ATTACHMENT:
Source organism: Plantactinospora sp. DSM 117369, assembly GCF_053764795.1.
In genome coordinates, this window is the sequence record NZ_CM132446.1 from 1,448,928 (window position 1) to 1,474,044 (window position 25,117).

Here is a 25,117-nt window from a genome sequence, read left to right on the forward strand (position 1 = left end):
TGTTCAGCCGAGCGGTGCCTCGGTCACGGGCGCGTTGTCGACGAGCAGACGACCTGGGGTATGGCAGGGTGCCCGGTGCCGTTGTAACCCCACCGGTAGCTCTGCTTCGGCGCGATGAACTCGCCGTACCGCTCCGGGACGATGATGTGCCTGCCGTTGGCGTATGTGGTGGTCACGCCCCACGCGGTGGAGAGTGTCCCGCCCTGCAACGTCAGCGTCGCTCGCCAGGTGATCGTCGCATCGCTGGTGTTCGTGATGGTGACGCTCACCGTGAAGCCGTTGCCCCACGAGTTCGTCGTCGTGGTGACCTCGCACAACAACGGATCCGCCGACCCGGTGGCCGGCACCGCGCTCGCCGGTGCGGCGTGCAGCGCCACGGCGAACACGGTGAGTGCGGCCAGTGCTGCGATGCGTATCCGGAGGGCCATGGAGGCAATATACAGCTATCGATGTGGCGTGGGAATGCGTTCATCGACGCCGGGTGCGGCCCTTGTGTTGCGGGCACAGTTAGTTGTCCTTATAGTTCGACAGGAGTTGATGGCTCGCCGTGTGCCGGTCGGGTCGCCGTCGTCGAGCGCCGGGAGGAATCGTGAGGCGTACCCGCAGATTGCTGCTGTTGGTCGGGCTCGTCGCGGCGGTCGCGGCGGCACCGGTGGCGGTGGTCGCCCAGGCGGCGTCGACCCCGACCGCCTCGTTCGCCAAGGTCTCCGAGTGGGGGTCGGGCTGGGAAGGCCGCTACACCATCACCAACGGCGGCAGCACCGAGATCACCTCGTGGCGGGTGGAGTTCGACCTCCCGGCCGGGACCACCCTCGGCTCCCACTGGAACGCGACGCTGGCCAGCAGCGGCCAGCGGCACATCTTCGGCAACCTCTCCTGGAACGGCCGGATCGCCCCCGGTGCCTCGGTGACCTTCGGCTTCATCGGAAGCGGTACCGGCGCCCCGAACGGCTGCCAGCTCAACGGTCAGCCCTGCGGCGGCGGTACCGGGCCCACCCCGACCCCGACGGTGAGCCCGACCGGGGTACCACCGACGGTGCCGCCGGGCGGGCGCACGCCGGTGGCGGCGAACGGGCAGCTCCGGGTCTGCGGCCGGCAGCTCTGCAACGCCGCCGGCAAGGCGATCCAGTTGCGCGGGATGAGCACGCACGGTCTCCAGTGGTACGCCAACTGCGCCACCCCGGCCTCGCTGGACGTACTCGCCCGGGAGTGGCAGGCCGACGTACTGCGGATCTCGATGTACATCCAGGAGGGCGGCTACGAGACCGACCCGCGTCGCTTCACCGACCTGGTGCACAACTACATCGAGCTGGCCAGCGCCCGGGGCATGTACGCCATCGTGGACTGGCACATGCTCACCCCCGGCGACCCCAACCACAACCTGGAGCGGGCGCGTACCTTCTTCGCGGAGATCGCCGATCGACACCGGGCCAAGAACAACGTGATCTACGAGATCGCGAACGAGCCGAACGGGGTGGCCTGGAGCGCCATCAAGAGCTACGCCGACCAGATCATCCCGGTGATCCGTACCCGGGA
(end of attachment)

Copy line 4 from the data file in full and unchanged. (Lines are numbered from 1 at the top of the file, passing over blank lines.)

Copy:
TGTTCAGCCGAGCGGTGCCTCGGTCACGGGCGCGTTGTCGACGAGCAGACGACCTGGGGTATGGCAGGGTGCCCGGTGCCGTTGTAACCCCACCGGTAGCTCTGCTTCGGCGCGATGAACTCGCCGTACCGCTCCGGGACGATGATGTGCCTGCCGTTGGCGTATGTGGTGGTCACGCCCCACGCGGTGGAGAGTGTCCCGCCCTGCAACGTCAGCGTCGCTCGCCAGGTGATCGTCGCATCGCTGGTGTTCGTGATGGTGACGCTCACCGTGAAGCCGTTGCCCCACGAGTTCGTCGTCGTGGTGACCTCGCACAACAACGGATCCGCCGACCCGGTGGCCGGCACCGCGCTCGCCGGTGCGGCGTGCAGCGCCACGGCGAACACGGTGAGTGCGGCCAGTGCTGCGATGCGTATCCGGAGGGCCATGGAGGCAATATACAGCTATCGATGTGGCGTGGGAATGCGTTCATCGACGCCGGGTGCGGCCCTTGTGTTGCGGGCACAGTTAGTTGTCCTTATAGTTCGACAGGAGTTGATGGCTCGCCGTGTGCCGGTCGGGTCGCCGTCGTCGAGCGCCGGGAGGAATCGTGAGGCGTACCCGCAGATTGCTGCTGTTGGTCGGGCTCGTCGCGGCGGTCGCGGCGGCACCGGTGGCGGTGGTCGCCCAGGCGGCGTCGACCCCGACCGCCTCGTTCGCCAAGGTCTCCGAGTGGGGGTCGGGCTGGGAAGGCCGCTACACCATCACCAACGGCGGCAGCACCGAGATCACCTCGTGGCGGGTGGAGTTCGACCTCCCGGCCGGGACCACCCTCGGCTCCCACTGGAACGCGACGCTGGCCAGCAGCGGCCAGCGGCACATCTTCGGCAACCTCTCCTGGAACGGCCGGATCGCCCCCGGTGCCTCGGTGACCTTCGGCTTCATCGGAAGCGGTACCGGCGCCCCGAACGGCTGCCAGCTCAACGGTCAGCCCTGCGGCGGCGGTACCGGGCCCACCCCGACCCCGACGGTGAGCCCGACCGGGGTACCACCGACGGTGCCGCCGGGCGGGCGCACGCCGGTGGCGGCGAACGGGCAGCTCCGGGTCTGCGGCCGGCAGCTCTGCAACGCCGCCGGCAAGGCGATCCAGTTGCGCGGGATGAGCACGCACGGTCTCCAGTGGTACGCCAACTGCGCCACCCCGGCCTCGCTGGACGTACTCGCCCGGGAGTGGCAGGCCGACGTACTGCGGATCTCGATGTACATCCAGGAGGGCGGCTACGAGACCGACCCGCGTCGCTTCACCGACCTGGTGCACAACTACATCGAGCTGGCCAGCGCCCGGGGCATGTACGCCATCGTGGACTGGCACATGCTCACCCCCGGCGACCCCAACCACAACCTGGAGCGGGCGCGTACCTTCTTCGCGGAGATCGCCGATCGACACCGGGCCAAGAACAACGTGATCTACGAGATCGCGAACGAGCCGAACGGGGTGGCCTGGAGCGCCATCAAGAGCTACGCCGACCAGATCATCCCGGTGATCCGTACCCGGGA